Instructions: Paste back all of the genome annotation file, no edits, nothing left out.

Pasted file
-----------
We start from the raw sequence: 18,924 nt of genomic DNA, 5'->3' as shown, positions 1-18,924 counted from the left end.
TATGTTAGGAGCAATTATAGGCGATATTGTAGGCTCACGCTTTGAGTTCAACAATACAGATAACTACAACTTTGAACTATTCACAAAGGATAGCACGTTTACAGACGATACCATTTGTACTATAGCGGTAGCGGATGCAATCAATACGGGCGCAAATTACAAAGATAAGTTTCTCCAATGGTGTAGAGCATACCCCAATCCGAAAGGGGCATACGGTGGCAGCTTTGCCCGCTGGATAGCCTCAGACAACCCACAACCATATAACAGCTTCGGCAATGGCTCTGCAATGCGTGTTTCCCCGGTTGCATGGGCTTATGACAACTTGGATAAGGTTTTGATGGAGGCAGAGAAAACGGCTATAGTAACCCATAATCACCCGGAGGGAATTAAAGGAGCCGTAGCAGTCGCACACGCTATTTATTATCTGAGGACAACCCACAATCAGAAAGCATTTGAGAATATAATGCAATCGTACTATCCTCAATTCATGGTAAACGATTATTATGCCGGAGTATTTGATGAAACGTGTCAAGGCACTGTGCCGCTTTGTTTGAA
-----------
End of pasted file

We start from the raw sequence: 18,924 nt of genomic DNA, 5'->3' as shown, positions 1-18,924 counted from the left end.
TATGTTAGGAGCAATTATAGGCGATATTGTAGGCTCACGCTTTGAGTTCAACAATACAGATAACTACAACTTTGAACTATTCACAAAGGATAGCACGTTTACAGACGATACCATTTGTACTATAGCGGTAGCGGATGCAATCAATACGGGCGCAAATTACAAAGATAAGTTTCTCCAATGGTGTAGAGCATACCCCAATCCGAAAGGGGCATACGGTGGCAGCTTTGCCCGCTGGATAGCCTCAGACAACCCACAACCATATAACAGCTTCGGCAATGGCTCTGCAATGCGTGTTTCCCCGGTTGCATGGGCTTATGACAACTTGGATAAGGTTTTGATGGAGGCAGAGAAAACGGCTATAGTAACCCATAATCACCCGGAGGGAATTAAAGGAGCCGTAGCAGTCGCACACGCTATTTATTATCTGAGGACAACCCACAATCAGAAAGCATTTGAGAATATAATGCAATCGTACTATCCTCAATTCATGGTAAACGATTATTATGCCGGAGTATTTGATGAAACGTGTCAAGGCACTGTGCCGCTTTGTTTGAA